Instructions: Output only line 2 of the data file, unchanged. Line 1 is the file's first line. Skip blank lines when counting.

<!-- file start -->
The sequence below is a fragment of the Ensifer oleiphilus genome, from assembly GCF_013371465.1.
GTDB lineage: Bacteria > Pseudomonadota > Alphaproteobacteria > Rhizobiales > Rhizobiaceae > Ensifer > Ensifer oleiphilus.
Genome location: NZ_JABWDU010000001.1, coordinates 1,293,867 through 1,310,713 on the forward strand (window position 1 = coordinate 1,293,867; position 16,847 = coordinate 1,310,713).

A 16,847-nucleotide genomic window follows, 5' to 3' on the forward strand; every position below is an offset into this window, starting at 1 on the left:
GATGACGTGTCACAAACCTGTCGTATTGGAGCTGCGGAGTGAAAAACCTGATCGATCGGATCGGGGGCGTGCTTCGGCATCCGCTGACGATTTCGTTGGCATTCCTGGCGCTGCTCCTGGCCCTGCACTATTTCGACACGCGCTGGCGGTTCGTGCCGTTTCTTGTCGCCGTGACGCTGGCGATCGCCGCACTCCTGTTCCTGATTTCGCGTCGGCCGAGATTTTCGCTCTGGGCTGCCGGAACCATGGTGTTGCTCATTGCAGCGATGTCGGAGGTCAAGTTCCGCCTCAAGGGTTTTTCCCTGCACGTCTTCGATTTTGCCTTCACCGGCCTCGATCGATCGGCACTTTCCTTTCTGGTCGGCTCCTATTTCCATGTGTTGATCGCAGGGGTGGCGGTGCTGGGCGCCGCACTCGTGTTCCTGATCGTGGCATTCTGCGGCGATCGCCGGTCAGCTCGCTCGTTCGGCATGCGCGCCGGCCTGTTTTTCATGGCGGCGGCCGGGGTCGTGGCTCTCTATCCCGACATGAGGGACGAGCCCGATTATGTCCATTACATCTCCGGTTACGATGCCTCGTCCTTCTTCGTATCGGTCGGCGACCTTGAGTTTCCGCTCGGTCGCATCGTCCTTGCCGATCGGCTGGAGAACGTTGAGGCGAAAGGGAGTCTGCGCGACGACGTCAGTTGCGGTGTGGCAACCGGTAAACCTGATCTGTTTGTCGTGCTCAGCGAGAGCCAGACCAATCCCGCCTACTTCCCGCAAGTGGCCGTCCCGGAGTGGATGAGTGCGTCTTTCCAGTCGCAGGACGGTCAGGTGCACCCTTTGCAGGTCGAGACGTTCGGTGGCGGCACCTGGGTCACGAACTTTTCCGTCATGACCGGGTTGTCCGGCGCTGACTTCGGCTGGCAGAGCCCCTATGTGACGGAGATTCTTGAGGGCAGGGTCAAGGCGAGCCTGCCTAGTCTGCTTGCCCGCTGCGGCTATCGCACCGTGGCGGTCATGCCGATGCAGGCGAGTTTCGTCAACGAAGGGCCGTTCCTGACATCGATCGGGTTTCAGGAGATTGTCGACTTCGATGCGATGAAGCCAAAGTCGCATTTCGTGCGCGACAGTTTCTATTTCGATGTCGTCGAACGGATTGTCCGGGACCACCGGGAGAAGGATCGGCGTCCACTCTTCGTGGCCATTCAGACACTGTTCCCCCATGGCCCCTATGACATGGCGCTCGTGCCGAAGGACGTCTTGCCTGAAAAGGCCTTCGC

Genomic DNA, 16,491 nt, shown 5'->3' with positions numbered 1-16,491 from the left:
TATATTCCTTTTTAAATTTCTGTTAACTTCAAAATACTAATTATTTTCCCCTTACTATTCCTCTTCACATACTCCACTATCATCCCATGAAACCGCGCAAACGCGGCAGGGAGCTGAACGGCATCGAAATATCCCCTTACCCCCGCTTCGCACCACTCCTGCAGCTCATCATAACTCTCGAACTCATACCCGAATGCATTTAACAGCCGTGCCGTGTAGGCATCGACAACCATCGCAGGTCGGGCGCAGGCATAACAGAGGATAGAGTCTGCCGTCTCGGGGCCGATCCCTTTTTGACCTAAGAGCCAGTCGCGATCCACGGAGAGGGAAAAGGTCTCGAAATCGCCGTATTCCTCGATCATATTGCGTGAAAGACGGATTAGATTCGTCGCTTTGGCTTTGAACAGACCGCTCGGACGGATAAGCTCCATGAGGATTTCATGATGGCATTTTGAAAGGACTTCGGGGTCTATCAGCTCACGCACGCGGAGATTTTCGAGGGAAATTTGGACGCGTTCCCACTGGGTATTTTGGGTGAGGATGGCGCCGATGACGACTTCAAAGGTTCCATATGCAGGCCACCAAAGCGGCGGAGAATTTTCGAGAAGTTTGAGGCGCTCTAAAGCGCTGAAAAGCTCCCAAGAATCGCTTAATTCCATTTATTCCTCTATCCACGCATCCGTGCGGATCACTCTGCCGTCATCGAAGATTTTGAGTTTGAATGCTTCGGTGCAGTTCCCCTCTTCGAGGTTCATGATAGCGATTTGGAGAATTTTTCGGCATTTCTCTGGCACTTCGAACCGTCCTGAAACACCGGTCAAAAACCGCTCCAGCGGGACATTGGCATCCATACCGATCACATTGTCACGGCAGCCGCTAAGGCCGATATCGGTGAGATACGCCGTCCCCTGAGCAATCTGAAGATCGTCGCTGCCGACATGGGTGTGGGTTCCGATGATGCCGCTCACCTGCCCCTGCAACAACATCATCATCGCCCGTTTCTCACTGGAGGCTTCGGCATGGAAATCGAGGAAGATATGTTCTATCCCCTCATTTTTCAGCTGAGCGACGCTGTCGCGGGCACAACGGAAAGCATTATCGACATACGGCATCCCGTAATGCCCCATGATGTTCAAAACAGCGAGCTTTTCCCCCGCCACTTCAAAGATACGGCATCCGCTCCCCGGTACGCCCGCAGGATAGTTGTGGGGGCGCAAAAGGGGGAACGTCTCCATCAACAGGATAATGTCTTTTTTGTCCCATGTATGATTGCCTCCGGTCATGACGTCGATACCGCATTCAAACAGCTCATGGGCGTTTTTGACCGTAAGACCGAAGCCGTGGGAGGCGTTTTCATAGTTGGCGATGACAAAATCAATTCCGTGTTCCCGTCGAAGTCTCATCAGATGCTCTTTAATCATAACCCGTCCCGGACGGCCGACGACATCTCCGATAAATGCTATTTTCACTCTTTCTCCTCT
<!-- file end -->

GTDB lineage: Bacteria > Pseudomonadota > Alphaproteobacteria > Rhizobiales > Rhizobiaceae > Ensifer > Ensifer oleiphilus.